“If Jesus Christ be God and died for me, then no sacrifice can be too great for me to make for Him.”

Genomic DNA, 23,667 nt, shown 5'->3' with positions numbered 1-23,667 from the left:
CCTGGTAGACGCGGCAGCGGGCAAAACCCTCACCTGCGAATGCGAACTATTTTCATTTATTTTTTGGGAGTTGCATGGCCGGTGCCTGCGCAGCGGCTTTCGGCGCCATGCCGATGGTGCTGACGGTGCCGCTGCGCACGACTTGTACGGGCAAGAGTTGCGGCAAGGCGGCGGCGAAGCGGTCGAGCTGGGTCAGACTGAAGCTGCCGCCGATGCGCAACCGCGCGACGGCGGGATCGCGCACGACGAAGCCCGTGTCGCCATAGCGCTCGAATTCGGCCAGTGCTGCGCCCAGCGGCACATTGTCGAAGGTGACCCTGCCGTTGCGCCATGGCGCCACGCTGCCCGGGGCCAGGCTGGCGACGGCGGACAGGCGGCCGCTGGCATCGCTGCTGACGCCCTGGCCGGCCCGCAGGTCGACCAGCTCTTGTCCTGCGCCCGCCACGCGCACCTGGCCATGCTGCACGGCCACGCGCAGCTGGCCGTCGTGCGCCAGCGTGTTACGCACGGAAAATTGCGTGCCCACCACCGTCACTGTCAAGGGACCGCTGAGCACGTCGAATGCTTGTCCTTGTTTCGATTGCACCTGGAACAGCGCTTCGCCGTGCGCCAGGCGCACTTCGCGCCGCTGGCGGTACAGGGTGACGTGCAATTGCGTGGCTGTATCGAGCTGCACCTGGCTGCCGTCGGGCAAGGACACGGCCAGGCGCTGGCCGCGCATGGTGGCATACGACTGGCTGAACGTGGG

Charles Thomas Studd ("C.T. Studd") was born in England in 1860, the son of wealthy Edward Studd, who had made a fortune in India. Charles Studd liked sports just like most young men. He had a passion for cricket because it was the most popular sport in England at the time. His older brother Kynaston Studd, was a member of the Cambridge cricket team and well known. C.T., however, wasn't a great athlete but determined to master the sport. He would practice for hours, using a mirror to help him adjust his swing. He kept away from any harmful habits that may diminish his cricket ability. Soon he began to master the sport and became the captain of his high school cricket team. In 1879, when Studd entered Trinity College of Cambridge University, his popularity as a cricket star took off. He became what others have referred to as "the Michael Jordan of cricket," a household name throughout Great Britain. He soon became the captain of the Cambridge cricket team, an idol to students and legend in his time. and he had a particular passion for cricket, the most popular sport in England at the time. Studd was claimed then, and today as the greatest player to have ever played the game. But that is just a footnote compared to what has really marked C.T. Studd's life in history.